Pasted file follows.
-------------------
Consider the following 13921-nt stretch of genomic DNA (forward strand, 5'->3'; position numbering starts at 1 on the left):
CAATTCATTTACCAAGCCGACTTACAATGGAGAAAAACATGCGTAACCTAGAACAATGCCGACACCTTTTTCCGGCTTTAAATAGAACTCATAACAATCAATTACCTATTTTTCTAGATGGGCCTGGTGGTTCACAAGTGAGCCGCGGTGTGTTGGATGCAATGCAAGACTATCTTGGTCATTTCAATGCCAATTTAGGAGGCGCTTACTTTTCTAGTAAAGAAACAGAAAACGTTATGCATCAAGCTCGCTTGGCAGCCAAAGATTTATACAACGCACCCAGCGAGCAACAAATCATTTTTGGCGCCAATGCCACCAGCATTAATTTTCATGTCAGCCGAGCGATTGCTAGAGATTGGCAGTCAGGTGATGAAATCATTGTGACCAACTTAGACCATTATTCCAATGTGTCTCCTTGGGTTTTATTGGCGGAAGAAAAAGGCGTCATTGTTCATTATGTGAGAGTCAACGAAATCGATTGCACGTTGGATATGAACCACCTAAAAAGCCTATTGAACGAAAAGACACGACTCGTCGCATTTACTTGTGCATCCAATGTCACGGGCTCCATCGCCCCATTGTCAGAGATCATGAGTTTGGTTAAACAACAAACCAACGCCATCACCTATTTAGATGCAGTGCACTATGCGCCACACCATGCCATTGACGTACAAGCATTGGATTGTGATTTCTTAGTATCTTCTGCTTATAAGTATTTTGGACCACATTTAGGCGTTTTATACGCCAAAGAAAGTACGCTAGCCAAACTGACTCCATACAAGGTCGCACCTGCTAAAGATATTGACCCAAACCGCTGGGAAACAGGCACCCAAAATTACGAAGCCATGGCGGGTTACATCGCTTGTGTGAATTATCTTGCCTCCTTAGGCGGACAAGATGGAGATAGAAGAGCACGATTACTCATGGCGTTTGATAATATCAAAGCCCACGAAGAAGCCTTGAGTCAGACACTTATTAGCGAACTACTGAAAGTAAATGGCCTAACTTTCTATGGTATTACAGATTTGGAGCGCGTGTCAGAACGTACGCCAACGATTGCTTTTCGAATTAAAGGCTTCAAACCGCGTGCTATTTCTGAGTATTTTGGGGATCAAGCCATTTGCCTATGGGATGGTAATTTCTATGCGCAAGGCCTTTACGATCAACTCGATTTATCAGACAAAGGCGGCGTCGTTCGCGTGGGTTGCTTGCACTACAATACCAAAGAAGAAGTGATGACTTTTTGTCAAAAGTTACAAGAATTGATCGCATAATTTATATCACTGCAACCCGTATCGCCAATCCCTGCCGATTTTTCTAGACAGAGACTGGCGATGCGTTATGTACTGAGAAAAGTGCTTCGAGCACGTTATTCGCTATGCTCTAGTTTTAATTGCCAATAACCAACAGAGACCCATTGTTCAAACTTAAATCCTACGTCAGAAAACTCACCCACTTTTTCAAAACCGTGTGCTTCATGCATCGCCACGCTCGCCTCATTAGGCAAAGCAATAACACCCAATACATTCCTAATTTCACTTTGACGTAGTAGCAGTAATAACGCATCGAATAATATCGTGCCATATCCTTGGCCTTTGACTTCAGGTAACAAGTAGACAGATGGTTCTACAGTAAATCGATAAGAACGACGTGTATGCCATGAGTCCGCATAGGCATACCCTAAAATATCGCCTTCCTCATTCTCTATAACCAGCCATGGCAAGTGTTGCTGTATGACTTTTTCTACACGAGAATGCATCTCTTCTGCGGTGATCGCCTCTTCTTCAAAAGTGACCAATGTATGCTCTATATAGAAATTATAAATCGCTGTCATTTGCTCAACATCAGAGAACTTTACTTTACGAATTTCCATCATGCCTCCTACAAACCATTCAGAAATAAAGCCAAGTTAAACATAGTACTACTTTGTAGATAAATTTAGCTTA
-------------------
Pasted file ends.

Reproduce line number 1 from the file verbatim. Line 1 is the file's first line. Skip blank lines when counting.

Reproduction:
Consider the following 13921-nt stretch of genomic DNA (forward strand, 5'->3'; position numbering starts at 1 on the left):